Hands-on Activity: Designing and Packaging a Distance-Sensing Product

Contributed by: Smart Sensors and Sensing Systems RET, College of Engineering, Michigan State University

Quick Look

Grade Level: 6 (5-8)

Time Required: 3 hours 15 minutes

Time spread over 4 class periods (45-60 minutes): 2 class periods to design and assemble product, 2 class periods to present

Expendable Cost/Group: US $2.00

Group Size: 4

Activity Dependency: None

Subject Areas: Computer Science, Measurement, Physics, Science and Technology

A Sunfounder ultrasonic device, containing two input sensors on a blue board with four output pins.
An example of a Sunfounder ultrasonic device that may be used in a variety of programming applications.
copyright
Copyright © 2018 Zain Iqbal, University of Colorado Boulder

Summary

Students begin by following instructions to connect a Sunfounder Ultrasonic Sensor and an Arduino Microcontroller. Once they have them set up, students calibrate the sensor and practice using it. Students are then given an engineering design problem: to build a product that will use the ultrasonic sensors for a purpose that they all specify. Students will have to work together to design and test their product, and ultimately present it to their classmates.
This engineering curriculum meets Next Generation Science Standards (NGSS).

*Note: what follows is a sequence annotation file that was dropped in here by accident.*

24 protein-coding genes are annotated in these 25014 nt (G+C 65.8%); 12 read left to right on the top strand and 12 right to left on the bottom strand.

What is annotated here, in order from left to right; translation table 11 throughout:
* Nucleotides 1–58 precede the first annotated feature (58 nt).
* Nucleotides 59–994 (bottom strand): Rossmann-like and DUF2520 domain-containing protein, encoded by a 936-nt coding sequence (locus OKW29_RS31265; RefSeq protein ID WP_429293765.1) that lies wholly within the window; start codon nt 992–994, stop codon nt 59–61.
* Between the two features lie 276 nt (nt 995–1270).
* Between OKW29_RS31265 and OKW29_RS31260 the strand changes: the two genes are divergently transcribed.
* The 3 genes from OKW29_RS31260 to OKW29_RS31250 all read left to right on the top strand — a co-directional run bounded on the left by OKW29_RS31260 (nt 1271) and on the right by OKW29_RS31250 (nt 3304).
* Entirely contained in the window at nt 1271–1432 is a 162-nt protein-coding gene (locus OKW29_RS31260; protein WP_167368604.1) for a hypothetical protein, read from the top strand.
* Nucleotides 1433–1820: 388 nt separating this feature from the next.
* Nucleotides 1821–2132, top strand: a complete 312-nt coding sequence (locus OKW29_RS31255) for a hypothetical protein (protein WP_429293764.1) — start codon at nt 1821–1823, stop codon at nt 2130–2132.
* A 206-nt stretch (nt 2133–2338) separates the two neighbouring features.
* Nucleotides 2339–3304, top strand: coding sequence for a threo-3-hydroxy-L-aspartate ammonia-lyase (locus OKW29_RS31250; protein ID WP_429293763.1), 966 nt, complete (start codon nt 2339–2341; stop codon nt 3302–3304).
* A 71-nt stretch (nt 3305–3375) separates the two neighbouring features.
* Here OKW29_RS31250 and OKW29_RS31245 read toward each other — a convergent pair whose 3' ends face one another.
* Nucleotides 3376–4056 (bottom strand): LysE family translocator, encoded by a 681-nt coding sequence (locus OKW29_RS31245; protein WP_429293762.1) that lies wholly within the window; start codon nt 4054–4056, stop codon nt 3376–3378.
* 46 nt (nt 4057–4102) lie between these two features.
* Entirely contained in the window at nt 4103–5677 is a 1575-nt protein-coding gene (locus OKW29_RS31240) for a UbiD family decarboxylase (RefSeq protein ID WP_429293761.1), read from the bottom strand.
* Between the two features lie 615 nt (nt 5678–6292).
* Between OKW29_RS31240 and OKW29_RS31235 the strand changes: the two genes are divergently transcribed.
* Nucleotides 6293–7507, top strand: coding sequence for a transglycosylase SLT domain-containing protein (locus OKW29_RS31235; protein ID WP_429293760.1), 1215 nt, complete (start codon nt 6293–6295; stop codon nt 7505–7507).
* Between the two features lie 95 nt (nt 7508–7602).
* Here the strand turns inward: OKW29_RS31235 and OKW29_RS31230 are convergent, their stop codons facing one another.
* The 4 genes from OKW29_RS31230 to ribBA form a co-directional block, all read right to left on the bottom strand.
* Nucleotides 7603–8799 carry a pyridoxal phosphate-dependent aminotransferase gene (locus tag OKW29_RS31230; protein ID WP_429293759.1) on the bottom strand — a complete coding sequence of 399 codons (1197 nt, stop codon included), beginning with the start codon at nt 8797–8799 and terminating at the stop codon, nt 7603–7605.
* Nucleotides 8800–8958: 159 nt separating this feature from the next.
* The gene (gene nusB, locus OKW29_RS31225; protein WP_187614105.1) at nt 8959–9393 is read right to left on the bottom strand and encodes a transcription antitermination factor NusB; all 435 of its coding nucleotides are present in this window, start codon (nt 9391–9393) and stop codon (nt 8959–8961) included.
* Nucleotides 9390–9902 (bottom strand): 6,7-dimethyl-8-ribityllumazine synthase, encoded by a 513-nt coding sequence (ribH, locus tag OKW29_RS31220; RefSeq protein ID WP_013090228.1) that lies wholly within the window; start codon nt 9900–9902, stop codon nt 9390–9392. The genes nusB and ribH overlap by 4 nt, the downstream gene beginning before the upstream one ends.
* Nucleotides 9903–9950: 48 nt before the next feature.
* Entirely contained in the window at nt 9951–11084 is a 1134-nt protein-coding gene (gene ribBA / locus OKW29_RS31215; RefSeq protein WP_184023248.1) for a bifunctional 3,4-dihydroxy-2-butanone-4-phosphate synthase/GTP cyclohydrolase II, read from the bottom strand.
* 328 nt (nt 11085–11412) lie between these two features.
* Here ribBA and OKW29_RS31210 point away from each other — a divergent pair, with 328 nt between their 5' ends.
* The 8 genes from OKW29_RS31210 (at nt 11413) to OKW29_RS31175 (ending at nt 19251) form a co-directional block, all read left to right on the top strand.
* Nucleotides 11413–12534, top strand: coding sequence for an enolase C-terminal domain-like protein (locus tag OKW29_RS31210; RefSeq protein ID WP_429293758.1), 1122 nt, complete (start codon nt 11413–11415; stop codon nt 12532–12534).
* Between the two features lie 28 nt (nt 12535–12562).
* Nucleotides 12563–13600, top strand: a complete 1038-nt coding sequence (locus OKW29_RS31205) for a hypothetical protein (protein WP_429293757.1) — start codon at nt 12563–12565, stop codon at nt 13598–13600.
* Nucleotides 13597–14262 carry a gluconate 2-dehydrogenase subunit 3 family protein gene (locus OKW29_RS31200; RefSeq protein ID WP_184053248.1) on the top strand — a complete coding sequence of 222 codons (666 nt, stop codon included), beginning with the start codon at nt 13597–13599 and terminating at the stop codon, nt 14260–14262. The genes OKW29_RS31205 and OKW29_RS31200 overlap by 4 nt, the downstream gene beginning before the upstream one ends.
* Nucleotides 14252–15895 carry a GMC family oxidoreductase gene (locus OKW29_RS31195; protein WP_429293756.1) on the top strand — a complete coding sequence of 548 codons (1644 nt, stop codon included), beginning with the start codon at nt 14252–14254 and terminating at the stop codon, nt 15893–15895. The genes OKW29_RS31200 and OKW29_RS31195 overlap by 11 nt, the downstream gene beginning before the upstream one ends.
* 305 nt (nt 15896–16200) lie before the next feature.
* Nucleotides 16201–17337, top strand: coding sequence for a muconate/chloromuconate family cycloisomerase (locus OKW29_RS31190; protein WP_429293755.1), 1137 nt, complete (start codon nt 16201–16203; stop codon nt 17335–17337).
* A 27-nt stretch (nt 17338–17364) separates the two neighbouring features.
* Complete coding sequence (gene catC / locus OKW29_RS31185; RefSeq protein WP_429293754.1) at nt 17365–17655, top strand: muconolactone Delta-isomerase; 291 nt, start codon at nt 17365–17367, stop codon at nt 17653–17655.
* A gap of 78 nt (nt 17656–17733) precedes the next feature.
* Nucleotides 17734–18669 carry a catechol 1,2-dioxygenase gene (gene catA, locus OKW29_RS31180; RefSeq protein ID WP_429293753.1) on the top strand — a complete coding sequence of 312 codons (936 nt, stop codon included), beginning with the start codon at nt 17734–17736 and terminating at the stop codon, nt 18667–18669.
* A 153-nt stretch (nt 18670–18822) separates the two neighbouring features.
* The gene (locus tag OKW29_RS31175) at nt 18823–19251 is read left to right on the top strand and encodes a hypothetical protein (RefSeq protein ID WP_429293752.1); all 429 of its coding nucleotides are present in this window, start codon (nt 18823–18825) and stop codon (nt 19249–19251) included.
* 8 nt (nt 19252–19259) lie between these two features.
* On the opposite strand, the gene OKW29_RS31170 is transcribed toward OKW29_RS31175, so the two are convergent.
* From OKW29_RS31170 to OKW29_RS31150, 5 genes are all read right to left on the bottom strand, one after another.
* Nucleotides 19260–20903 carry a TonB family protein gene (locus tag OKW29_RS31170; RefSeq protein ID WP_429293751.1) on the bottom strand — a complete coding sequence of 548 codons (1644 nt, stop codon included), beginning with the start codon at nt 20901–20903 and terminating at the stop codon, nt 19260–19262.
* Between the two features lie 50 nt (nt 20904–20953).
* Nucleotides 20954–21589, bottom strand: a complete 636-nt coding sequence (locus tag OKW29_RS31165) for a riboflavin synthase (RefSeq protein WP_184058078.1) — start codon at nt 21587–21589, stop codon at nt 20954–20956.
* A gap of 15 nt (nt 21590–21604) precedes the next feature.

Engineering Connection

Civil engineers need to have strategies for measuring distances that do not require the use of hand measurement, such as long tape measures. Instead of solid tools, they use sensing systems to determine distance. One of these sensing systems uses light (through a beam or laser) or sound (high frequency radio waves) to measure distance. Electrical and computer engineers work to make improvements in the use of sound energy to assist in more efficient and accurate surveying tools for civil engineers. A type of testing called “nondestructive evaluation testing” uses distance sensors to help identify depths at which electrical lines are buried underground. They also use distance sensors to identify the location and depth of defects in materials. One such laboratory has created sensing systems that detect defects and obstructions at certain distances within materials. The use of ultrasonic devices also provide opportunities to support product sustainability.